Time and continuous, ever-so-sincere effort has begun to seriously fold Harrison “The Professor” Stafford into the very reggae legacy he has so strenuously honored during his time in the reggae spotlight, and his new album release called One Dance pulls his mission one step further.
The helium-voiced frontman of the now internationally famous northern California reggae band Groundation has made it his life’s work to bring the very originators of the reggae sound, spirit and ideology out of their unjust obscurity, and into the 21st century spotlight; going all the way back to his days teaching a self-designed history of reggae course at Sonoma State University, where he also studied jazz and formed Groundation.
He has included on Groundation releases time-honored roots vocalists like Don Carlos, Cedric Myton (Congos), Apple Gabriel (Israel Vibration) and Pablo Moses among others. Through his Rockamovya and Professor Crew projects Stafford has brought legendary reggae musical originators like Horsemouth Wallace, Flabba Holt, Obeah Denton, Dalton Browne, and many more, to a new and appreciative generation of worldwide reggae enthusiasts. As the Professor Crew, those legends lay down a cozy quilt of gentle and powerfully precise reggae backing for Stafford’s heartfelt and rootical yet intellectual vocals, evoking in many ways the soulful and thought-provoking output of such ‘70s reggae lions like Carlos and Moses themselves, not to mention Yabby You, the Congos, the Gladiators or the Twinkle Brothers, all of whom come to mind during a One Dance listen.
Stafford and the Crew are touring this year to support the One Dance release, featuring music also from previous Professor releases Throw Down Your Arms and Madness. The tour coincides with the recent and long awaited release of Stafford’s decade long documentary project called Holding on to Jah, shedding light on Jamaican, reggae and Rastafarian culture through the words of several reggae pioneers and historical video footage. Director Roger Landon Hall even adds lead guitar to Stafford’s autobiographical gem from One Dance called “California.”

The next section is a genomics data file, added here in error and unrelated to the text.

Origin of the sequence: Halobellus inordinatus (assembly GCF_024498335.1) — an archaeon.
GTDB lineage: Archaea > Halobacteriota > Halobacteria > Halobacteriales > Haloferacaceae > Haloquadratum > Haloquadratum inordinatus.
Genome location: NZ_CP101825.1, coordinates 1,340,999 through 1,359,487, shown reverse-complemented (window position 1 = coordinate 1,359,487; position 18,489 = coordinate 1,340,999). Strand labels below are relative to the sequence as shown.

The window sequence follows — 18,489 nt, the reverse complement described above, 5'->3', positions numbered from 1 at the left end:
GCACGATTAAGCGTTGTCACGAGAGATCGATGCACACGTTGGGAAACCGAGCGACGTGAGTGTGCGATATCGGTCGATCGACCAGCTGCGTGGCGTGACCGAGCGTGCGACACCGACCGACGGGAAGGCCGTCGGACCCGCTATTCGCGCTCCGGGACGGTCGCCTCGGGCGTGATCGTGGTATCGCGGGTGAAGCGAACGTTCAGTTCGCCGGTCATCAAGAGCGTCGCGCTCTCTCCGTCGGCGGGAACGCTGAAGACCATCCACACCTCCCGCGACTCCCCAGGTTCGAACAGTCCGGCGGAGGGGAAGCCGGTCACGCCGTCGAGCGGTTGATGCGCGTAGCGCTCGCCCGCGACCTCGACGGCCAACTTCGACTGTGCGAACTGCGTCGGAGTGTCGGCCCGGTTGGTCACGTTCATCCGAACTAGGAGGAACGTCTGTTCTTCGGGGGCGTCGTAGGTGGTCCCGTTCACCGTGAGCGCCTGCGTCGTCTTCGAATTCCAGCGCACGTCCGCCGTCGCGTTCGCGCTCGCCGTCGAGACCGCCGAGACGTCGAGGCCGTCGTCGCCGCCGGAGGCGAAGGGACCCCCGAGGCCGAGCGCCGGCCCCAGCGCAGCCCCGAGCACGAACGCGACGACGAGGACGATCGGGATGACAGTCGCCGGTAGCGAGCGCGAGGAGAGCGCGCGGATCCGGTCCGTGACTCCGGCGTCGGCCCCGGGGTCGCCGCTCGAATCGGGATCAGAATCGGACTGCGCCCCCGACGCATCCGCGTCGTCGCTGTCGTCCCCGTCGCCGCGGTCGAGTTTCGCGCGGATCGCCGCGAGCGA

It seems Stafford himself is beginning to recognize his own deserved place on the authentic reggae timeline, as he is much more comfortable with putting his own name and face on the One Dance project, his grinning countenance gracing the cover. He is no longer hiding behind a slightly anonymous “Professor” moniker, but has his name spelled out boldly just above his cover shot. The CD cover itself has kind of a Rastaman Vibration canvas motif look to it, and like the Marley epic, even features a track at least partly inspired by a famous speech, this one from ’60s free speech activist Mario Savio, called “Young Dread.” The title track sports a vintage instrumental sound without sounding dated. The 1976 Marley classic really cemented the Marley identity into the worldwide mindset, and Stafford’s One Dance could serve a similar purpose, despite being a somewhat brief album, featuring just eight tracks and three dubs.
The greatest success of the album can be found in two areas that are much deeper than any personal career development aspects and are certainly more important to Stafford himself: the sheer sonic beauty of the album, and the way that beauty brings true roots reggae music in to the present, not as just a well-done vintage genre or historical homage, but as a definitive essence of reggae itself, relevant not only to the times and ears of the ‘70s, but alive, present and important to all as we move deeper into these modern days.